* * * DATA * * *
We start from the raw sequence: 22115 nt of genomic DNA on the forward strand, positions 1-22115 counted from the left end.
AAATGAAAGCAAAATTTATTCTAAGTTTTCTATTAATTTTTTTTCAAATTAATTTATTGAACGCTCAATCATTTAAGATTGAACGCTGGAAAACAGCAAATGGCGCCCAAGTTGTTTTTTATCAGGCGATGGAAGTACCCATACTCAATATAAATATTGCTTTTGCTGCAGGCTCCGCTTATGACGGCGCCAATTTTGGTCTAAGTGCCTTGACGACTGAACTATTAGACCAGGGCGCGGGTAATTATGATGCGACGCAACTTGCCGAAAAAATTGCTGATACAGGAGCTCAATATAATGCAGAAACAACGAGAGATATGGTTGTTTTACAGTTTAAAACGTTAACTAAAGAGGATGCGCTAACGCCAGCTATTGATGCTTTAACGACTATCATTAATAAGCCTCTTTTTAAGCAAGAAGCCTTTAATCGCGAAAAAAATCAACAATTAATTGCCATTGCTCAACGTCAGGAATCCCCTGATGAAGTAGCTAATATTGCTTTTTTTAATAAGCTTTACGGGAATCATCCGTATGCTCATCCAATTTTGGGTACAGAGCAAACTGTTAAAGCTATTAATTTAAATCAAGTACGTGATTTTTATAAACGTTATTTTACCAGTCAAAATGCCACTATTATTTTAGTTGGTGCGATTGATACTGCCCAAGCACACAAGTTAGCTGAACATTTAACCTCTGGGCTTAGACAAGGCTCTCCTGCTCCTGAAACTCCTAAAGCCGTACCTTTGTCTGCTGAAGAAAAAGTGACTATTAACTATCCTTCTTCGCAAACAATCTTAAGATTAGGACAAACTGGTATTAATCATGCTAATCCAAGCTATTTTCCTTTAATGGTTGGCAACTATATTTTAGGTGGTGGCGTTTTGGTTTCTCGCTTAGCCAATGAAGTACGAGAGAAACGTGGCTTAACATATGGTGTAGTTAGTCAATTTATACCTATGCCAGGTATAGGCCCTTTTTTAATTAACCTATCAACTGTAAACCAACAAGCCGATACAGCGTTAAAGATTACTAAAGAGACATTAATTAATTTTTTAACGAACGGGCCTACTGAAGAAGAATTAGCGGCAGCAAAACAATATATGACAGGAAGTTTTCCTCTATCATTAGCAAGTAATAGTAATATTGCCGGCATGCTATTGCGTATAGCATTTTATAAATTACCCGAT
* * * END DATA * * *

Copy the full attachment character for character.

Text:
We start from the raw sequence: 22115 nt of genomic DNA on the forward strand, positions 1-22115 counted from the left end.
AAATGAAAGCAAAATTTATTCTAAGTTTTCTATTAATTTTTTTTCAAATTAATTTATTGAACGCTCAATCATTTAAGATTGAACGCTGGAAAACAGCAAATGGCGCCCAAGTTGTTTTTTATCAGGCGATGGAAGTACCCATACTCAATATAAATATTGCTTTTGCTGCAGGCTCCGCTTATGACGGCGCCAATTTTGGTCTAAGTGCCTTGACGACTGAACTATTAGACCAGGGCGCGGGTAATTATGATGCGACGCAACTTGCCGAAAAAATTGCTGATACAGGAGCTCAATATAATGCAGAAACAACGAGAGATATGGTTGTTTTACAGTTTAAAACGTTAACTAAAGAGGATGCGCTAACGCCAGCTATTGATGCTTTAACGACTATCATTAATAAGCCTCTTTTTAAGCAAGAAGCCTTTAATCGCGAAAAAAATCAACAATTAATTGCCATTGCTCAACGTCAGGAATCCCCTGATGAAGTAGCTAATATTGCTTTTTTTAATAAGCTTTACGGGAATCATCCGTATGCTCATCCAATTTTGGGTACAGAGCAAACTGTTAAAGCTATTAATTTAAATCAAGTACGTGATTTTTATAAACGTTATTTTACCAGTCAAAATGCCACTATTATTTTAGTTGGTGCGATTGATACTGCCCAAGCACACAAGTTAGCTGAACATTTAACCTCTGGGCTTAGACAAGGCTCTCCTGCTCCTGAAACTCCTAAAGCCGTACCTTTGTCTGCTGAAGAAAAAGTGACTATTAACTATCCTTCTTCGCAAACAATCTTAAGATTAGGACAAACTGGTATTAATCATGCTAATCCAAGCTATTTTCCTTTAATGGTTGGCAACTATATTTTAGGTGGTGGCGTTTTGGTTTCTCGCTTAGCCAATGAAGTACGAGAGAAACGTGGCTTAACATATGGTGTAGTTAGTCAATTTATACCTATGCCAGGTATAGGCCCTTTTTTAATTAACCTATCAACTGTAAACCAACAAGCCGATACAGCGTTAAAGATTACTAAAGAGACATTAATTAATTTTTTAACGAACGGGCCTACTGAAGAAGAATTAGCGGCAGCAAAACAATATATGACAGGAAGTTTTCCTCTATCATTAGCAAGTAATAGTAATATTGCCGGCATGCTATTGCGTATAGCATTTTATAAATTACCCGAT